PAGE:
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B.R.: Thinfilm flow in open helicallywound channels
 In M. Behnia, W. Lin, G.D. McBain (eds), 15th Australian Fluid Mechanics Conference (CSROM), 2004, Paper AFMC00187
"... The study of flow in open helicallywound channels has application to many natural and industrial flows, including those in static spiral separators. The flow consists of a primary axial component and a secondary cross flow and, in spiral separators, the fluid depth is typically small making experi ..."
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The study of flow in open helicallywound channels has application to many natural and industrial flows, including those in static spiral separators. The flow consists of a primary axial component and a secondary cross flow and, in spiral separators, the fluid depth is typically small making experimental investigation difficult. Mathematical models are therefore of great value for determining how such flows are influenced by fluid properties and geometrical parameters and, hence, for predicting and improving the performance of these separators. A thinfilm approximation is appropriate and yields an explicit expression for the fluid velocity in terms of the freesurface shape. The latter satisfies an interesting nonlinear ordinary differential equation that can easily be solved numerically and in some cases analytically. The semianalytic predictions of the thinfilm model are found to be in good agreement with much more computationally expensive solutions of the Navier–Stokes equations.
Unsteady flows in pipes with finite curvature
, 2007
"... Motivated by the study of blood flow in a curved artery, we consider fluid flow through a curved pipe of uniform curvature, δ, driven by a prescribed oscillatory axial pressure gradient. The curved pipe has finite (as opposed to asymptotically small) curvature, and we determine the effects of both t ..."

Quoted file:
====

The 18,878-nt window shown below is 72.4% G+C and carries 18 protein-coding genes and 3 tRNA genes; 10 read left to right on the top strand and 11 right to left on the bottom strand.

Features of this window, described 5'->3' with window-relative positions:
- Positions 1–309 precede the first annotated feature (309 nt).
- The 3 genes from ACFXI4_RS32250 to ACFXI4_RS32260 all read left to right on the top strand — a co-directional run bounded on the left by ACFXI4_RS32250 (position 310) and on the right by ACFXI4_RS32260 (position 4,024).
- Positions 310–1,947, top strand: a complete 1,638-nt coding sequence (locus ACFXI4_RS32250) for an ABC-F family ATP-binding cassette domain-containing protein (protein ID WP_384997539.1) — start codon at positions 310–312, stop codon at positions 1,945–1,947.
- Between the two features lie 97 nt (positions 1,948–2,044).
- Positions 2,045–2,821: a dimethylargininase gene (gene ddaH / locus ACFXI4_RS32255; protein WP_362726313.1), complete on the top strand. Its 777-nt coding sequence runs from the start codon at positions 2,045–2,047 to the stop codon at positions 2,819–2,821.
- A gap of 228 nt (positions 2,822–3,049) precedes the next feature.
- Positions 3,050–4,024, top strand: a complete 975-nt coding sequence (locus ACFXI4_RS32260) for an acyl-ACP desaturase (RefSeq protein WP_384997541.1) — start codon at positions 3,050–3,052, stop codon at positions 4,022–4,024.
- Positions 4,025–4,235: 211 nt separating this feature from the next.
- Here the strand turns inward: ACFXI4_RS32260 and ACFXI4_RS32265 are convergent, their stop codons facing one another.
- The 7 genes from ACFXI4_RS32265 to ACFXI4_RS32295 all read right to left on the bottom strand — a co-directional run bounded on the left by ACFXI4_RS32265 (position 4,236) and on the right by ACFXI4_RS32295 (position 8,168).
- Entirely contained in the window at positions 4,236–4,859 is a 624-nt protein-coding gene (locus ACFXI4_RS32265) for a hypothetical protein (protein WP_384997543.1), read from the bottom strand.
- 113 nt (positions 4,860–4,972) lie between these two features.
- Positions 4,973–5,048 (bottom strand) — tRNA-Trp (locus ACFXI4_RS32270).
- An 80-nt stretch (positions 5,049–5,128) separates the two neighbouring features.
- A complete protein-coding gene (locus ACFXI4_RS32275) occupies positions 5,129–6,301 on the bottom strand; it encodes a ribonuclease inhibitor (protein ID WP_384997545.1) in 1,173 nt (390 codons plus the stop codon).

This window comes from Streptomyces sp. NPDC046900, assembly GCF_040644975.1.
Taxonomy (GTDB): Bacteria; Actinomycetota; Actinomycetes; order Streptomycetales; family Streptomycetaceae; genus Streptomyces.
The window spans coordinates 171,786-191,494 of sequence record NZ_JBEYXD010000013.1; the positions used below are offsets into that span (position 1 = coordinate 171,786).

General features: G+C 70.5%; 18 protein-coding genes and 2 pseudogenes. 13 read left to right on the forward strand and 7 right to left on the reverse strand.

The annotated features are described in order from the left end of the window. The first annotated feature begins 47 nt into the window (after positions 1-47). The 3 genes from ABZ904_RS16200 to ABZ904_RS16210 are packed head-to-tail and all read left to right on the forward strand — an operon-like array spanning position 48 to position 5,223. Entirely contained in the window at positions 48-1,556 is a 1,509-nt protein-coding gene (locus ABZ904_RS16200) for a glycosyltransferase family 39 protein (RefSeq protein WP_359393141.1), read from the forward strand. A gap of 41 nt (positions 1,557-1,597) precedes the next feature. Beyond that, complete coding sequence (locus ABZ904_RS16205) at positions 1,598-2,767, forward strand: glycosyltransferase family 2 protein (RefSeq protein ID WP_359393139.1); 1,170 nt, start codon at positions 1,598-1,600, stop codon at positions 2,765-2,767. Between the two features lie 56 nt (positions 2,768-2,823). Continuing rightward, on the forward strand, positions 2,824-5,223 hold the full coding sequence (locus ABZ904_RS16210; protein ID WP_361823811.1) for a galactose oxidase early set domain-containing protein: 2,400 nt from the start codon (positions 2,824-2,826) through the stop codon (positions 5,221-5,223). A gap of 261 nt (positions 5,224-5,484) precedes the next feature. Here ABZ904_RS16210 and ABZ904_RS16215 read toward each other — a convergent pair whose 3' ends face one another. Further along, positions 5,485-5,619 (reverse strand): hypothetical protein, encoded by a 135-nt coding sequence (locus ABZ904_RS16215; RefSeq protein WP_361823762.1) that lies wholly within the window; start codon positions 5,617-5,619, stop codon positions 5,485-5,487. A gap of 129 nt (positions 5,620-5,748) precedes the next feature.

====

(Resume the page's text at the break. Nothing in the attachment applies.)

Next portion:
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Motivated by the study of blood flow in a curved artery, we consider fluid flow through a curved pipe of uniform curvature, δ, driven by a prescribed oscillatory axial pressure gradient. The curved pipe has finite (as opposed to asymptotically small) curvature, and we determine the effects of both the centrifugal and Coriolis forces on the flow. In addition to δ, the flow is parameterized by the Dean number, D, the Womersley number, α, and a secondary streaming Reynolds number, Rs. Asymptotic solutions are developed for the case when δ 1, α 1 and the magnitude of the axial pressure gradient is small, using regular perturbation techniques. For intermediate values of the governing parameters, a pseudospectral code is used to obtain numerical solutions. For flows driven by a sinusoidal pressure gradient (D=0), we identify three distinct classes of stable solutions: 2πperiodic symmetric, 2πperiodic asymmetric, and asymmetric solutions that are either quasiperiodic, or periodic with period 2πk for k ∈ . The transition between solutions is dependent on the value of δ; thus pipes with finite curvature may exhibit qualitatively different transitions between the solution classes as the governing parameters are varied from those of curved pipes
Global computational modeling of cardiovascular blood flow
 Proceedings of RIKEN SymposiumComputational Biomechanics, RIKEN
, 2000